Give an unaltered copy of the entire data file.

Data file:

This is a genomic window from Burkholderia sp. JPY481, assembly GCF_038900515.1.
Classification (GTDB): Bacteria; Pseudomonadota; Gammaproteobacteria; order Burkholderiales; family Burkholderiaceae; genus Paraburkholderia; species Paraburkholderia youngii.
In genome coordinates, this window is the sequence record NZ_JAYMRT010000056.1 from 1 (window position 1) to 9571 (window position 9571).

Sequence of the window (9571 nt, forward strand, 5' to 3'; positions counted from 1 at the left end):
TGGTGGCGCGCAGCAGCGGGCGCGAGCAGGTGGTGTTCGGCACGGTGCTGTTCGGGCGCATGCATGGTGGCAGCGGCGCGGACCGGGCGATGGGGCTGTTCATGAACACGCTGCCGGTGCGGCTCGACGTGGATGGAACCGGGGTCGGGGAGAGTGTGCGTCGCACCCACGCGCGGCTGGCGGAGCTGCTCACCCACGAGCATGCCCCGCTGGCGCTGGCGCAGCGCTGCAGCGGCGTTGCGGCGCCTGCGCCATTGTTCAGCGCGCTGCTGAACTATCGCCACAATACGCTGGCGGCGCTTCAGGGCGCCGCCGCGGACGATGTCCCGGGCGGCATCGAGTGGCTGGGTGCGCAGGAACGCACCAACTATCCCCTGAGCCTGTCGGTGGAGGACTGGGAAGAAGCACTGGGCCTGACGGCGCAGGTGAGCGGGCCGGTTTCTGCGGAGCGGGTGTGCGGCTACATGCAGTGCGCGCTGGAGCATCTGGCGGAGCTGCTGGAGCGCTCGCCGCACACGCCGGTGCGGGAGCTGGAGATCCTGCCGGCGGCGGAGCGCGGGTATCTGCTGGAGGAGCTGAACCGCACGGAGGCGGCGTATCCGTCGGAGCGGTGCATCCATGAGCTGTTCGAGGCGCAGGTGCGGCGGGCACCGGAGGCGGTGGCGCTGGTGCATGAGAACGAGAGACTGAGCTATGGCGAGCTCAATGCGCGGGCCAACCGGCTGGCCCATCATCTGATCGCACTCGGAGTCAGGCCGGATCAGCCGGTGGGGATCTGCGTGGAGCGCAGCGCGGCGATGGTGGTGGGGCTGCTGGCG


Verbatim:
This is a genomic window from Burkholderia sp. JPY481, assembly GCF_038900515.1.
Classification (GTDB): Bacteria; Pseudomonadota; Gammaproteobacteria; order Burkholderiales; family Burkholderiaceae; genus Paraburkholderia; species Paraburkholderia youngii.
In genome coordinates, this window is the sequence record NZ_JAYMRT010000056.1 from 1 (window position 1) to 9571 (window position 9571).

Sequence of the window (9571 nt, forward strand, 5' to 3'; positions counted from 1 at the left end):
TGGTGGCGCGCAGCAGCGGGCGCGAGCAGGTGGTGTTCGGCACGGTGCTGTTCGGGCGCATGCATGGTGGCAGCGGCGCGGACCGGGCGATGGGGCTGTTCATGAACACGCTGCCGGTGCGGCTCGACGTGGATGGAACCGGGGTCGGGGAGAGTGTGCGTCGCACCCACGCGCGGCTGGCGGAGCTGCTCACCCACGAGCATGCCCCGCTGGCGCTGGCGCAGCGCTGCAGCGGCGTTGCGGCGCCTGCGCCATTGTTCAGCGCGCTGCTGAACTATCGCCACAATACGCTGGCGGCGCTTCAGGGCGCCGCCGCGGACGATGTCCCGGGCGGCATCGAGTGGCTGGGTGCGCAGGAACGCACCAACTATCCCCTGAGCCTGTCGGTGGAGGACTGGGAAGAAGCACTGGGCCTGACGGCGCAGGTGAGCGGGCCGGTTTCTGCGGAGCGGGTGTGCGGCTACATGCAGTGCGCGCTGGAGCATCTGGCGGAGCTGCTGGAGCGCTCGCCGCACACGCCGGTGCGGGAGCTGGAGATCCTGCCGGCGGCGGAGCGCGGGTATCTGCTGGAGGAGCTGAACCGCACGGAGGCGGCGTATCCGTCGGAGCGGTGCATCCATGAGCTGTTCGAGGCGCAGGTGCGGCGGGCACCGGAGGCGGTGGCGCTGGTGCATGAGAACGAGAGACTGAGCTATGGCGAGCTCAATGCGCGGGCCAACCGGCTGGCCCATCATCTGATCGCACTCGGAGTCAGGCCGGATCAGCCGGTGGGGATCTGCGTGGAGCGCAGCGCGGCGATGGTGGTGGGGCTGCTGGCG